“Oh. Fine.” ‘Fine’ is a word that often means the opposite, which is how Gerry took it. “Lots of people are divorcing these days.” Jenny laughed nervously. She had started to do that lately. From his side of the fence, he imagined how the worry had found a home in her face. That’s what worry does; it sets up shop in your skin and your bones and lets you know that it isn’t in any hurry to vacate the premises.
Gerry’s tires were soft, but he didn’t want to give Jenny time to get around to asking about him, so he walked his bike out into the laneway and pushed it along his familiar route in the neighborhood. Past the coffee shops filled with the young, bearded hipster men who were struggling to establish some connection to a more authentic past, and the tattooed women who were making their own small attempt at finding beauty and holding onto it. He passed the Portuguese social clubs where the men inside, all his age, kept their culture to themselves. He could smell the fresh breads and sweets from the mafia-run bakeries lining the main street, where they only accepted cash. He listened at every stop, but there was no song in these places; just words and life that he didn’t recognize.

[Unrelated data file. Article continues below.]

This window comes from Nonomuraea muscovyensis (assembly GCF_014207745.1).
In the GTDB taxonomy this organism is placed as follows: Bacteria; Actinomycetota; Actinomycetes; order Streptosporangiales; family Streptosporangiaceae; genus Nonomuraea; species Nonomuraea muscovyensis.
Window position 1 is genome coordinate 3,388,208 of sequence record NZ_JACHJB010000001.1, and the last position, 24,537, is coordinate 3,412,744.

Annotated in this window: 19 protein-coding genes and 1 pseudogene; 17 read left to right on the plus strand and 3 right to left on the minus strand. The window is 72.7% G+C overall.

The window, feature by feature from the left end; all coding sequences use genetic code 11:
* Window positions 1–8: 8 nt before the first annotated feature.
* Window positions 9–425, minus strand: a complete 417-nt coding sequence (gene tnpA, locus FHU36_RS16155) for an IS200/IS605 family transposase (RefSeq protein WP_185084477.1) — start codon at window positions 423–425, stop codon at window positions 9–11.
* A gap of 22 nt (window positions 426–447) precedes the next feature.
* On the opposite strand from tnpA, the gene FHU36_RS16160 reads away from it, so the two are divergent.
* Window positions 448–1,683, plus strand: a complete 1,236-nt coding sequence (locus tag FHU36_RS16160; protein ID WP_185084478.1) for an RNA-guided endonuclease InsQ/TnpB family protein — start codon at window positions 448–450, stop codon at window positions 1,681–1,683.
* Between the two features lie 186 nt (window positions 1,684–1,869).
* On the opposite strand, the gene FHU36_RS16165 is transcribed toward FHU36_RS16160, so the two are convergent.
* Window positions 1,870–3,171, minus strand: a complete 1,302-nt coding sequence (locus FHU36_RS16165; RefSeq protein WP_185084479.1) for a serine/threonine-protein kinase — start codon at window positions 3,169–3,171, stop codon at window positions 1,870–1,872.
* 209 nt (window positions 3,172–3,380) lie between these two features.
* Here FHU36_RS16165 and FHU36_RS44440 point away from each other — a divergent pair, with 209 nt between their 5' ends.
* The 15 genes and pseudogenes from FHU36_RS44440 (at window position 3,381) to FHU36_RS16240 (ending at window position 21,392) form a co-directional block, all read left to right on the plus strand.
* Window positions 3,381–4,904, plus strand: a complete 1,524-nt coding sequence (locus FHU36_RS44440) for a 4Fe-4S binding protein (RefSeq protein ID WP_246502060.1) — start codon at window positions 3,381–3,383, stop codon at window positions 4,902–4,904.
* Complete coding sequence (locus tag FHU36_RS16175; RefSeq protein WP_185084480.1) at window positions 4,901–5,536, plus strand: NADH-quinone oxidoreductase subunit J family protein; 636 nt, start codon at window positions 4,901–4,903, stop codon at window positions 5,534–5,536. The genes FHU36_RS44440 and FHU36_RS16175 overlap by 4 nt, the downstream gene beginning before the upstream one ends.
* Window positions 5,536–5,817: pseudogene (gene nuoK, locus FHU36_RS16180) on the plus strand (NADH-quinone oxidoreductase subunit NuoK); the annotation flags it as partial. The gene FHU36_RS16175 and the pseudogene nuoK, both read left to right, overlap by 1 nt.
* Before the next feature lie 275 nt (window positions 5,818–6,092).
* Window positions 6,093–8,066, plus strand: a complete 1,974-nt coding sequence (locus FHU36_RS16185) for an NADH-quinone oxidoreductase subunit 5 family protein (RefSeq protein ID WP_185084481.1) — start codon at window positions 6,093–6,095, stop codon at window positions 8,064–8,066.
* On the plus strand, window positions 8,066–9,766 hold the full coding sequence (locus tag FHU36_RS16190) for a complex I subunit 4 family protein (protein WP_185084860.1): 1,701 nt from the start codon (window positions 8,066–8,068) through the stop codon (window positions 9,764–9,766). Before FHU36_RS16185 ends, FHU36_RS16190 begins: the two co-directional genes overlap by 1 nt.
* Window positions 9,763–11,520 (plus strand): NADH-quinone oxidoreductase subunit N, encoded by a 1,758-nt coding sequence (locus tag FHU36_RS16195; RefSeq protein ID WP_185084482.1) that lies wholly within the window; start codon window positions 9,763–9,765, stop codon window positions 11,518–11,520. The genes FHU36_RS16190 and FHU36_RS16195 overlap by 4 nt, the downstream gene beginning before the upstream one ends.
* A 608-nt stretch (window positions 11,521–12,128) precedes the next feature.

That night he decided to put on his wedding tuxedo before going into the basement. They had argued about renting one versus buying it. Caroline couldn’t see the point of spending all that money on something he would only wear once, but he remembered how he had put his foot down. It was the one wedding detail he felt strongly about. He couldn’t imagine anyone else wearing the suit in which he greeted her at the altar. Still, she was right. He had never worn it since.